You know Dougie isn't exaggerating about the size of the jump when a skier of Russell's experience admits to being apprehensive about hitting it. "That jump was a bit nerve racking at first, as I was the guinea pig who had to test it. Once the weather cleared though, it was probably the most fun I've ever had on a jump that size." And just how big was it you ask? "It was about 85 foot big, but we were easily going 100 foot on it. It had a super kicky takeoff too, the takeoff was about 32 degrees as opposed to the normal 38 degree angle" explains Russell.
For elite athletes like Russell there is a growing need for regularly hitting progressively sized features to maintain their ability levels. Perisher's front valley park bottom jump has long been regarded as the jewel in the crown of freestyle facilities on offer in Australia. Being the largest jump you'll find in any of the country's terrain parks, getting its construction right is not only of functionality importance, but also a major safety concern as well. A factor that hasn't gone unnoticed by Russell, "the changes have been great in the past couple of years. Perisher is way more involved with their park building. Two weeks after the season opened, there was a 30 foot jump in the park for the official opening day which is virtually unheard of for Australia."
The Front Valley Park looking mighty tasty last year. Photo Perisher.
According to Dougie, much of the improvement and direction the park has taken have largely come about through the appointment of Brandon Strong as terrain park manager. Brandon, whose work with Snow Park Technologies on the park at Northstar at Tahoe gained the interest of Perisher management, is a seven year veteran who started off in the parks of Austria and Switzerland for 3 years then on to Northstar for the past 4 years. "Perisher has always been taking steps towards improving their park facilities", says Dougie. "Getting someone like Brandon out here has been a real plus, as his experience and knowledge really helps us. We're working towards building a team that can compete with everyone else around the world."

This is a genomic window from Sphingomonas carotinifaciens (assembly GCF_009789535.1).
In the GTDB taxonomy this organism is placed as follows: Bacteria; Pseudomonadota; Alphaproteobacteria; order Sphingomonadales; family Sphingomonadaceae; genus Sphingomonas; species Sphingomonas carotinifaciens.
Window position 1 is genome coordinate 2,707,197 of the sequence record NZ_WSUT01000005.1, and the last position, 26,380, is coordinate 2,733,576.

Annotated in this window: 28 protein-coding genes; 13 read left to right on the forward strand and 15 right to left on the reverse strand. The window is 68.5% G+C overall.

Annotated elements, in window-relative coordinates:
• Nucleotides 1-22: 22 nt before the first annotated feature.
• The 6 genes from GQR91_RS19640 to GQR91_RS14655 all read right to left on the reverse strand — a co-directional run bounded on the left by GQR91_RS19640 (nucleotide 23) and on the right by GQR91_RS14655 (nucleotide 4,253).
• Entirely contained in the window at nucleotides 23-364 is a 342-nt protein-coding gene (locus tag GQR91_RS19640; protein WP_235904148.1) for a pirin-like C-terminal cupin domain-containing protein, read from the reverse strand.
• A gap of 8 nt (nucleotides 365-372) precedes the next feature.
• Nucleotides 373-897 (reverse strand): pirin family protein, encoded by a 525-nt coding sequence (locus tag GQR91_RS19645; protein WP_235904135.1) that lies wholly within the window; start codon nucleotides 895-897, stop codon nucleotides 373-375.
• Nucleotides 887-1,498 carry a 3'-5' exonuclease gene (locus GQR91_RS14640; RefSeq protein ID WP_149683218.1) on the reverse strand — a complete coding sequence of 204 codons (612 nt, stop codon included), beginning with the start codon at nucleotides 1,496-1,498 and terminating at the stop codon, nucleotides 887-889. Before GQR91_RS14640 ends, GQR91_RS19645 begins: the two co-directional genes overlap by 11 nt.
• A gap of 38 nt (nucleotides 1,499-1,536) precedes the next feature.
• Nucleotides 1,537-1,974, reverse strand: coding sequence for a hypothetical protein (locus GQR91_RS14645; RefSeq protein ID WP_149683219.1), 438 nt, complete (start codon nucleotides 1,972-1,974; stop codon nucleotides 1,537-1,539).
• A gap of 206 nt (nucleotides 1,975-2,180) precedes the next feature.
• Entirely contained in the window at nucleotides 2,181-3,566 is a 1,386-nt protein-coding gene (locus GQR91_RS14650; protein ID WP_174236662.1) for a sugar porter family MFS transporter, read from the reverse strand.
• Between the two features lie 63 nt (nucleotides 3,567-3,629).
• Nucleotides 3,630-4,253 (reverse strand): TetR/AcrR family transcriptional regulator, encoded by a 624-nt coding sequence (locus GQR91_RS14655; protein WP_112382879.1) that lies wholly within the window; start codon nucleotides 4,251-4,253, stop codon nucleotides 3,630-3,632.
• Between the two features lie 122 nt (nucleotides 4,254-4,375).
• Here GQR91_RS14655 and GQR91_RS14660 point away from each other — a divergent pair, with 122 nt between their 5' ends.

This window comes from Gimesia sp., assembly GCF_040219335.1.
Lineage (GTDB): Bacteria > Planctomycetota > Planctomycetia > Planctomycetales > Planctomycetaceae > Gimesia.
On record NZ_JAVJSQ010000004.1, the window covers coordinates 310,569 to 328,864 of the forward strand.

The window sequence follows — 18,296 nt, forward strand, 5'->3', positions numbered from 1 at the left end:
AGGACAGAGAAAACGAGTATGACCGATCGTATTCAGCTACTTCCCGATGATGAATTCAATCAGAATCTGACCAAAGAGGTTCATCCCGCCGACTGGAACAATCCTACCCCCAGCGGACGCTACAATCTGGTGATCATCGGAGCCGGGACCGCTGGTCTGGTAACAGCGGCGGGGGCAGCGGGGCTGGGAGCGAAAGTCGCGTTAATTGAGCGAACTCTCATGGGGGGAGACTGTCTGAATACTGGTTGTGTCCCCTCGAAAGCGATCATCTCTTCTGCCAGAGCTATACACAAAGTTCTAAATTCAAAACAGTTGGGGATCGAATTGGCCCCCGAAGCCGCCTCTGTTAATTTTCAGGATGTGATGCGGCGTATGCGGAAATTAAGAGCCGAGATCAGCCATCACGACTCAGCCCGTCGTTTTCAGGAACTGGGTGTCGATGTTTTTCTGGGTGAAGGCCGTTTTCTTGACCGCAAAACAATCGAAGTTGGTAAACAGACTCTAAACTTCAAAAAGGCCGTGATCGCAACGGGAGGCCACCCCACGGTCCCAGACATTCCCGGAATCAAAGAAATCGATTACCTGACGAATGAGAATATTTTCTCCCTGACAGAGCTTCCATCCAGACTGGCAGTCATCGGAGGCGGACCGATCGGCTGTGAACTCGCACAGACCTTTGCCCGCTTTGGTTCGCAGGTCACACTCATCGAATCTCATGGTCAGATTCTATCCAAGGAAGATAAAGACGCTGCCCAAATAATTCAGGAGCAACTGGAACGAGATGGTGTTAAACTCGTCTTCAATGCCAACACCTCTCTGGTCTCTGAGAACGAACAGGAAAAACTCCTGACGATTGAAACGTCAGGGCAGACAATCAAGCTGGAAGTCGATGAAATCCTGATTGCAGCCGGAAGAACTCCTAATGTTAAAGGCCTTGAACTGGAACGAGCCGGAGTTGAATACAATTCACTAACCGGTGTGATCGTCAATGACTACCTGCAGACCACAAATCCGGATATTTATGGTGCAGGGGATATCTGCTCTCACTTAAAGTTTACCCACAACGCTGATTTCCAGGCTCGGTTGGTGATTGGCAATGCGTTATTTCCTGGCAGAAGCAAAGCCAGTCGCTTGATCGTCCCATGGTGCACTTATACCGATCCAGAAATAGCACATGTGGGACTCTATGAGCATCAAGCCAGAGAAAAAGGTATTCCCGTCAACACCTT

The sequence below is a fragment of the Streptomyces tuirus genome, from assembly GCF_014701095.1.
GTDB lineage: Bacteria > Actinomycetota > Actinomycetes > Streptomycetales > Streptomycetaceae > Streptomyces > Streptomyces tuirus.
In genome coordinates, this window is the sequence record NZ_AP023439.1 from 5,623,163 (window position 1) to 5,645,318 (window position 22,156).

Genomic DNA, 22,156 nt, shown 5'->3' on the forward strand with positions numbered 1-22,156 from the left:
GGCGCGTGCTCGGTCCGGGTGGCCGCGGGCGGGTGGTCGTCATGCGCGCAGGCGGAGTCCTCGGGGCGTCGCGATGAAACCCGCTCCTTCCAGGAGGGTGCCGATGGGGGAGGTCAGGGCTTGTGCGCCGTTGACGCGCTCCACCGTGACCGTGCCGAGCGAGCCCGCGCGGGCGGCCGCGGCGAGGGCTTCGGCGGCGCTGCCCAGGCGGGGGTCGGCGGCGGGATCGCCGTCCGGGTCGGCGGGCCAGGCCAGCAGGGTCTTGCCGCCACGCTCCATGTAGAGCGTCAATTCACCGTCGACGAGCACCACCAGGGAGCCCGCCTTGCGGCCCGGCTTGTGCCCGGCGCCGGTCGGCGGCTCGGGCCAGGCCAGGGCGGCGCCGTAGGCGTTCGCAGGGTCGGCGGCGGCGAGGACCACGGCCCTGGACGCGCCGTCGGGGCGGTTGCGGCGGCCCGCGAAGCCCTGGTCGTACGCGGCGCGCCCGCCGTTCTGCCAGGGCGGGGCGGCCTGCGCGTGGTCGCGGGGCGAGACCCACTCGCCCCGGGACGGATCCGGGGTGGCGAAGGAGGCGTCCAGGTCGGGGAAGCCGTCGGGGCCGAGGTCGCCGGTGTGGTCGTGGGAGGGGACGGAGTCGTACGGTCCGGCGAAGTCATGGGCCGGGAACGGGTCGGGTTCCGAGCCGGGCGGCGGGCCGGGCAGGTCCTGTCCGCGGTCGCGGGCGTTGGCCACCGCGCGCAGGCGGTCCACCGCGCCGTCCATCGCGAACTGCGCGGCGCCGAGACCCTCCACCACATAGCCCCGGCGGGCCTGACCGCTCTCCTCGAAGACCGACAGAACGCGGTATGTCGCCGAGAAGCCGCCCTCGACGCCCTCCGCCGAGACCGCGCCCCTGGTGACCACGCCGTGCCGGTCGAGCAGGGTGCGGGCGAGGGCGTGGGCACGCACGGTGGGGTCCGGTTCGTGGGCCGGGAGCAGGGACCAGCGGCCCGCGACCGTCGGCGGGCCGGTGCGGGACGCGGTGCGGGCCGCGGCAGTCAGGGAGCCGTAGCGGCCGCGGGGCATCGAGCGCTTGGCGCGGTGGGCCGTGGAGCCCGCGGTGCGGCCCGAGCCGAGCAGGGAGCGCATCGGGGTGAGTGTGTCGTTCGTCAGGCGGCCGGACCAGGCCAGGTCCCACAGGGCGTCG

Imported Help: Brandon Strong from SPT. Photo Andy Lloyd.
Making the transition to Perisher from Tahoe, where the average snowfall is less than a third of what it is in Tahoe, took some adjusting too, says Brandon.
"First impressions of Australia were that it is going to be challenging with the snow levels available, but there are a lot of motivated people and strong management support for the parks, which really helps. When I showed up here at Perisher, a lot of the features here were a little dated. So we made sure we got some more round rails and more urban styled features. We also added some new snow making pipes that are proving to be really popular this year. We're working on a mix of fixing up the current features we have along with adding new things all the time. We try our best to accommodate all levels of riders and make the best parks out of what we have to work with."
Nate Johnstone enjoying Perisher's early season park. Photo Andy Lloyd.
The improvement in Perisher's park and pipe, have not gone unnoticed by 2011 FIS halfpipe World Champ, Nate Johnstone either. Having ridden at Perisher since he was 10 years old, Nate rates last year's facilities as the best he's seen it so far. "For sure I've noticed a big change in the park in the past couple of years. The features have gotten a whole lot better and the jumps are bigger and smoother to ride as well. They've definitely stepped up their game big time", says Nate. "I did my first runs of the season through the park last weekend and it was so fun. I can't wait to get back up there." A statement that has surely been echoed by a lot of riders at Perisher so far this season.